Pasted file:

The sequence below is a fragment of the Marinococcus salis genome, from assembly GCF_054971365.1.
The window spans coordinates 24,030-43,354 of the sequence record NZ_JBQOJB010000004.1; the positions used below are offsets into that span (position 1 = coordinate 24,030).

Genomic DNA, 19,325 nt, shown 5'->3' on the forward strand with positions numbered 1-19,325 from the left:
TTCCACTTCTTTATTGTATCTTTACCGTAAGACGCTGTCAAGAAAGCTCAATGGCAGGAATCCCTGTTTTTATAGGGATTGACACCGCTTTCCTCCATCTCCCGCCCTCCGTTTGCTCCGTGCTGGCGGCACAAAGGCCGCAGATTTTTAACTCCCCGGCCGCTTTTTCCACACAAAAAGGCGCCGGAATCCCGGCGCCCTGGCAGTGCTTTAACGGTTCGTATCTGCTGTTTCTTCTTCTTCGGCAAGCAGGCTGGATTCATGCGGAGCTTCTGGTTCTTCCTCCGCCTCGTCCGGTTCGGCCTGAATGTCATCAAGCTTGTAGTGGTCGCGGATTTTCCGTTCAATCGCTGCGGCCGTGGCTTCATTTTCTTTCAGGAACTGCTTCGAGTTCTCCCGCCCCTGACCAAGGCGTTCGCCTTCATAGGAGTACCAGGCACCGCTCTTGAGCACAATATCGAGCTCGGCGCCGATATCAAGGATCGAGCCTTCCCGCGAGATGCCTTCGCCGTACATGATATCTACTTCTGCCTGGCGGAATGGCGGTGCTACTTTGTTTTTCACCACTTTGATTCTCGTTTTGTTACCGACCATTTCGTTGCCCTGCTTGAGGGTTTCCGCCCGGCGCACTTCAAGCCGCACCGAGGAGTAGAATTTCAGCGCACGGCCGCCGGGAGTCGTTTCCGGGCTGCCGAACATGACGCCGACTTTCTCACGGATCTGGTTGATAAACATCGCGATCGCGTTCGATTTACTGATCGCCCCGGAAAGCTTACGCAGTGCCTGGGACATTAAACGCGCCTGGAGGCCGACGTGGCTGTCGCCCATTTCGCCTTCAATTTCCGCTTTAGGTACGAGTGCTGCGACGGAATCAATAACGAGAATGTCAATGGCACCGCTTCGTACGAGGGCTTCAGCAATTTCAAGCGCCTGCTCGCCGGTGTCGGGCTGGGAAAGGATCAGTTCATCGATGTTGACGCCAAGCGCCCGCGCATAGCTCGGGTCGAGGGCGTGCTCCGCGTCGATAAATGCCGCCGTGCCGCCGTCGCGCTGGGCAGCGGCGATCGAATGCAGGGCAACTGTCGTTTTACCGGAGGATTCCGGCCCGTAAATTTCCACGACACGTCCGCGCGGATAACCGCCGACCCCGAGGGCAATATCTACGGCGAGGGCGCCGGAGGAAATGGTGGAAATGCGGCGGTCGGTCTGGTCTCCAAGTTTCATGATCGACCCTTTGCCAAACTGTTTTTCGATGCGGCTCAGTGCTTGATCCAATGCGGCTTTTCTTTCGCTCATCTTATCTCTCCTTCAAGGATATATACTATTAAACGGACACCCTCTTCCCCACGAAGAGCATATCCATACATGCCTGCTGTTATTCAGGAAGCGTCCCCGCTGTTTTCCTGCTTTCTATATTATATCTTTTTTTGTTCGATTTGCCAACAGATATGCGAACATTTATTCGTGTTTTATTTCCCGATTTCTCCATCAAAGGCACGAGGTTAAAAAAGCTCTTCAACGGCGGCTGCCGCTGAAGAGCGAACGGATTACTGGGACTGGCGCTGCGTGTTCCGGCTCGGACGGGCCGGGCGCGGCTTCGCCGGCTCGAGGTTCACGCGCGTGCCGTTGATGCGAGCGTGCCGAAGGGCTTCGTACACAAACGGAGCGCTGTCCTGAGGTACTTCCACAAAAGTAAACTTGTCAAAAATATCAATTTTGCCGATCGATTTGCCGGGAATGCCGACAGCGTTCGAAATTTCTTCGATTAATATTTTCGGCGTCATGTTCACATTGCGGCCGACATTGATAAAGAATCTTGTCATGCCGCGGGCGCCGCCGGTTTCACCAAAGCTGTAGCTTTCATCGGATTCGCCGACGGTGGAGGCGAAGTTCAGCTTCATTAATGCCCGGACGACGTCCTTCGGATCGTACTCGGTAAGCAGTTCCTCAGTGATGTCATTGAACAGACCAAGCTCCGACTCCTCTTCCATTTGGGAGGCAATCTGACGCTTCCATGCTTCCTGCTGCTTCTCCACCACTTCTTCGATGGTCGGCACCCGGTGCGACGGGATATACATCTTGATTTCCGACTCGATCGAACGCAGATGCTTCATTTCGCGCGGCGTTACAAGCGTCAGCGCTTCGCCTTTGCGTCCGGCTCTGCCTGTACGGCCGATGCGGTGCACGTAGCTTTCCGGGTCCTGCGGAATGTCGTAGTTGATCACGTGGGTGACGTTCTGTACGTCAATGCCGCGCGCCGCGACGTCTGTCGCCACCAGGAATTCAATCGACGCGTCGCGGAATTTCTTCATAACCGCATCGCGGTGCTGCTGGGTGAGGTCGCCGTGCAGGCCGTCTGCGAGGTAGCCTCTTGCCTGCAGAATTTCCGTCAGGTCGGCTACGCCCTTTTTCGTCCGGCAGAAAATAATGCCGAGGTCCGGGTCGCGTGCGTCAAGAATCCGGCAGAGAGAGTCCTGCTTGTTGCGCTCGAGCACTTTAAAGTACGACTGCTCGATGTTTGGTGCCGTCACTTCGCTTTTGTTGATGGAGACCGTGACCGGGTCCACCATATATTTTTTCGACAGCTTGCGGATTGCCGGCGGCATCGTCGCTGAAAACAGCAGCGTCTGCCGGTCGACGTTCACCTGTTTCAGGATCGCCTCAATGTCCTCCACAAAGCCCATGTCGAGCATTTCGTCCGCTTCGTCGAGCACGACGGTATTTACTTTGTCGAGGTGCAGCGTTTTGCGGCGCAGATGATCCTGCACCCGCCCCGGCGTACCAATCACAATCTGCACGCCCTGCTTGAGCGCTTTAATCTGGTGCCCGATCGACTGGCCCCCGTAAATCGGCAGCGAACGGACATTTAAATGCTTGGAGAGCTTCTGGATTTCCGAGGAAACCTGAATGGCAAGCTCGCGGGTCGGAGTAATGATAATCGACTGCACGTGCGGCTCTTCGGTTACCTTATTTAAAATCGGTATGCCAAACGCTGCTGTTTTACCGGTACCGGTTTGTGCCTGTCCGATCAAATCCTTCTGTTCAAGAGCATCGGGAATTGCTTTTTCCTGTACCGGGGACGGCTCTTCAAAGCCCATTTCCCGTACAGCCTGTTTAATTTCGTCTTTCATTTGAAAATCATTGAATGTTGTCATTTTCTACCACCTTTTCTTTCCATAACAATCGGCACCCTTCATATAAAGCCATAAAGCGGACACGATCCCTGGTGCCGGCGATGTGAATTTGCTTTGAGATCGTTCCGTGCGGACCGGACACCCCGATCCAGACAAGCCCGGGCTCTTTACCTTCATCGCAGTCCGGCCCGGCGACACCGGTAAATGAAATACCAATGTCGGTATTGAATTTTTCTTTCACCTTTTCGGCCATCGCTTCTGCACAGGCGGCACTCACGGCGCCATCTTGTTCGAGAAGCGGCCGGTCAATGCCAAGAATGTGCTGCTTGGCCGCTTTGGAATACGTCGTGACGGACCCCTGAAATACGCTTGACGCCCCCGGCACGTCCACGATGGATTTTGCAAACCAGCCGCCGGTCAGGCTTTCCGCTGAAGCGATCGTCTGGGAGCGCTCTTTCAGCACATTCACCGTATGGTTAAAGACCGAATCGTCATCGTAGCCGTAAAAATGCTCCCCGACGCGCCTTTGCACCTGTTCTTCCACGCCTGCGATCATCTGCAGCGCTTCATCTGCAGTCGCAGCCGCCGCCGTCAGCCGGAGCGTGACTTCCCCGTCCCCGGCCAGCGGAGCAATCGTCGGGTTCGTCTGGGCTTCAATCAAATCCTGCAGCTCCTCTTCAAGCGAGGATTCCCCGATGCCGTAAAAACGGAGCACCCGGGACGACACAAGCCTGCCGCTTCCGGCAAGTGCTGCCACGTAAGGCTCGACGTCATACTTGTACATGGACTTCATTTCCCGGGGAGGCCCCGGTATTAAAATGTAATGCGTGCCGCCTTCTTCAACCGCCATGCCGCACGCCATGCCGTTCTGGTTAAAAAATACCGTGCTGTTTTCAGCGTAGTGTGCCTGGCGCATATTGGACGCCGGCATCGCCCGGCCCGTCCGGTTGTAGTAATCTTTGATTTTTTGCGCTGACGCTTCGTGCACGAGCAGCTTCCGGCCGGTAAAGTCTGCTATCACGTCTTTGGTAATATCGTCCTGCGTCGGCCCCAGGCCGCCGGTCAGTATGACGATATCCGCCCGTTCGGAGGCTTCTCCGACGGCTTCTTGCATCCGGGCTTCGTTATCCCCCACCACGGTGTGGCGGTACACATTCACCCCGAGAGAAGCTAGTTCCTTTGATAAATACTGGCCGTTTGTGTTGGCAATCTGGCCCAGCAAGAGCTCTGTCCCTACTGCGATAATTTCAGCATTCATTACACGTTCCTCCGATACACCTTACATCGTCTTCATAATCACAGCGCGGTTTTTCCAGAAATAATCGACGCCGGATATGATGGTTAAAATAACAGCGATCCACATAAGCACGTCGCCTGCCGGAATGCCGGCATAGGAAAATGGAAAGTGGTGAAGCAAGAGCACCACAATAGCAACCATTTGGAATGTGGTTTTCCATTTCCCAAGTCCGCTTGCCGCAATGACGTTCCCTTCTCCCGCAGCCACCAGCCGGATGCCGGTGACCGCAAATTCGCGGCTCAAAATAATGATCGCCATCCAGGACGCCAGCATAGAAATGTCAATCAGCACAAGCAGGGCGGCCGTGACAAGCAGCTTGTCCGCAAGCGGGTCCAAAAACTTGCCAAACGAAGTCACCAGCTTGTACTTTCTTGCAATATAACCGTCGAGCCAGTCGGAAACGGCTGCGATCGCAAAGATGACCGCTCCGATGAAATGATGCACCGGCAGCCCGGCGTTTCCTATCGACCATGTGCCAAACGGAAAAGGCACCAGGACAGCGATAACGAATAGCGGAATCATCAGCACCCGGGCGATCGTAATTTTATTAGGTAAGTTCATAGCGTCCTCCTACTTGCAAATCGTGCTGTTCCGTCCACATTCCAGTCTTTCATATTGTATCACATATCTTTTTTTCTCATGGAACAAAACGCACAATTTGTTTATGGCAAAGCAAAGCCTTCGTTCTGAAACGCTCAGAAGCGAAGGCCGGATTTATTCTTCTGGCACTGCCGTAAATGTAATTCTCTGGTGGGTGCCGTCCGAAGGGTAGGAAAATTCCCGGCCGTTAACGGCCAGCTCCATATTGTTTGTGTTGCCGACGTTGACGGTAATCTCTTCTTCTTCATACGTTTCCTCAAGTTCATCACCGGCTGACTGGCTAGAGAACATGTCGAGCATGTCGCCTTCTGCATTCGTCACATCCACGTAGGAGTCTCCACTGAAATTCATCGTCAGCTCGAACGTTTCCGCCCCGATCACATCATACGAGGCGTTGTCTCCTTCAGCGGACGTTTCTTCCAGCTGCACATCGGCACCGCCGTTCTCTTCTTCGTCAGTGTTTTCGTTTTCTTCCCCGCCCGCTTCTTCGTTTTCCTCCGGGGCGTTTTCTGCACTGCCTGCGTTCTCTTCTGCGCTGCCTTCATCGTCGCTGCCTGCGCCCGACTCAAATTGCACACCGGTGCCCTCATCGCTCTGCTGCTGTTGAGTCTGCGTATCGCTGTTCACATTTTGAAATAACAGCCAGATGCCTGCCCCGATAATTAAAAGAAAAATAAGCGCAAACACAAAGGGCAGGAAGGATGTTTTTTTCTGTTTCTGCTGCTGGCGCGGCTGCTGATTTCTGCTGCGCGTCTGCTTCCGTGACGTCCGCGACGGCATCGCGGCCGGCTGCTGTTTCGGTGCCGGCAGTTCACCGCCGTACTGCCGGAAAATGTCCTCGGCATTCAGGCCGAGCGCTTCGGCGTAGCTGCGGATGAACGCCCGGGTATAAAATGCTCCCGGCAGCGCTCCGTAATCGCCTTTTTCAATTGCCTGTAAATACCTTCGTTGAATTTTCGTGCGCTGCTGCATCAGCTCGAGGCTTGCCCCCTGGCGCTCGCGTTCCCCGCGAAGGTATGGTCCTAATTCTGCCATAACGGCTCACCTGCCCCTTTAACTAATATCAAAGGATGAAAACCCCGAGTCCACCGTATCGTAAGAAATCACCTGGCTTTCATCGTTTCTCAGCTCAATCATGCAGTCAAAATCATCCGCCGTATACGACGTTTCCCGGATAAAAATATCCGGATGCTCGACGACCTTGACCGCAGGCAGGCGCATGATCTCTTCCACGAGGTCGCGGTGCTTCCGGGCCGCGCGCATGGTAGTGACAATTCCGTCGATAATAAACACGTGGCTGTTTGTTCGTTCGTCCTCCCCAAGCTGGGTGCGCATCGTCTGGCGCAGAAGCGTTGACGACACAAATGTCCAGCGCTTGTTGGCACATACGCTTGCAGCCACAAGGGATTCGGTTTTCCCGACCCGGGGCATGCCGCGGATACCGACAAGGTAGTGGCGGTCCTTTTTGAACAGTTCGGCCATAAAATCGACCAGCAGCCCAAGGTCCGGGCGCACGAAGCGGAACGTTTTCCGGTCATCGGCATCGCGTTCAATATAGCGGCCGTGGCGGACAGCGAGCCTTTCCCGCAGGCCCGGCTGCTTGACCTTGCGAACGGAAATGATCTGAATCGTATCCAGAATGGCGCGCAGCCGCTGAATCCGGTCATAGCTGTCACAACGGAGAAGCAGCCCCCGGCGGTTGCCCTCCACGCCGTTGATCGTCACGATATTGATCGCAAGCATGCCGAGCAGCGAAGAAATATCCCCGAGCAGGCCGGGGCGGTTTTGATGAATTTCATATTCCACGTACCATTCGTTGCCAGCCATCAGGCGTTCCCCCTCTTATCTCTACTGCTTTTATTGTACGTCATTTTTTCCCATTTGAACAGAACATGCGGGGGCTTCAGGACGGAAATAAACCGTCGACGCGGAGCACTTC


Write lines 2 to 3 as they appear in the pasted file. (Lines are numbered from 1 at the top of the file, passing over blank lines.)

The window spans coordinates 24,030-43,354 of the sequence record NZ_JBQOJB010000004.1; the positions used below are offsets into that span (position 1 = coordinate 24,030).

Genomic DNA, 19,325 nt, shown 5'->3' on the forward strand with positions numbered 1-19,325 from the left: